Dillard’s may be in a strong cash position as it hasn’t made a major acquisition since 1990, when it purchased Ivey’s from Batus, giving it 23 units in the Carolinas and Florida. Subsequent acquisitions have been smaller, including seven Maison Blanche Florida units in 1991, five Joseph Horne units in Ohio in 1992, and eight Hess’s units in the South last year.

“Dillard’s wouldn’t want to buy the whole Macy’s chain. They’re not thrilled with the Northeast, or Magnin’s or Bullock’s,” said William W. Whyte, securities analyst at Stephens Inc., investment bankers.

Typically, Dillard’s operates 180,000-to-240,000-square-foot units, preferring regional malls to urban sites like Macy’s big downtown Atlanta flagship. “They like sites with several anchor tenants, with parking availability, and easy access for their trucks,” Whyte said. That’s important for quick turnaround and smooth distribution, enabling the chain to bring in fresher goods and constantly be in stock in size and color.

At Dillard’s, key labels include Liz Claiborne, Leslie Fay, Ellen Tracy, Russell, London Fog, Coach and Gant. Its image is more moderate than Macy’s, less private label oriented and less promotional. It offers more credible pricing with shorter markups. In some instances, however, Dillard’s carries designer merchandise, which can be as upscale as Escada.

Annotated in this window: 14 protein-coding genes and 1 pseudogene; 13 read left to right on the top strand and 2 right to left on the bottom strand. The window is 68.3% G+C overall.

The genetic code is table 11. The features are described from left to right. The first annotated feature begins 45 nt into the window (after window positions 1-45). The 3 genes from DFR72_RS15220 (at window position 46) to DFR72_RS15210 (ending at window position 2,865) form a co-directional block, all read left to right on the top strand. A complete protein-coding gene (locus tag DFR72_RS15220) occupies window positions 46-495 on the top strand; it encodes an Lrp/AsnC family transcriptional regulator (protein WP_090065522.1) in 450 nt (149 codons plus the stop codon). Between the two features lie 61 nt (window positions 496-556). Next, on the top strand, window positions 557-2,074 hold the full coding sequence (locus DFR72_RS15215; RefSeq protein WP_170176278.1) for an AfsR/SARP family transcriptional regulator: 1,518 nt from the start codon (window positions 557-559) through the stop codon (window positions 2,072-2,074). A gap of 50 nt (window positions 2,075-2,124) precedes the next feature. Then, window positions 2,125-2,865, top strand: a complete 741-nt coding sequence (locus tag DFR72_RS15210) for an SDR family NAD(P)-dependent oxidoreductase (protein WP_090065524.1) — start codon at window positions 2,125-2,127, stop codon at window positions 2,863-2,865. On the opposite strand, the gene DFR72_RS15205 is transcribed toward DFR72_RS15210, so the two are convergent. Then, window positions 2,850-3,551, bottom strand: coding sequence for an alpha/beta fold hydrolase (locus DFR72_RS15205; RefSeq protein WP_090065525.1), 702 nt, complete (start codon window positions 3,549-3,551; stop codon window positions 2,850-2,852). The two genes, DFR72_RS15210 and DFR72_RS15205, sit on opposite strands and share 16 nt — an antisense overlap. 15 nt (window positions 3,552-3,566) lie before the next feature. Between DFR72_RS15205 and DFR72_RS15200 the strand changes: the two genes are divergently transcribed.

While Macy’s tackles such markets as Atlanta, Philadelphia, New York and Washington, Dillard’s generally zeros in on secondary markets such as Tampa or St. Petersburg, Fla. Dillard’s has a clear focus, tight inventory controls, and was into EDI before most retailers. As a result, the store has a great command of sales information for planning and control. Macy’s is playing a game of catch-up, regarding systems and moderate merchandise, but gets higher marks for store ambience, visual display, private label development and creative merchandising.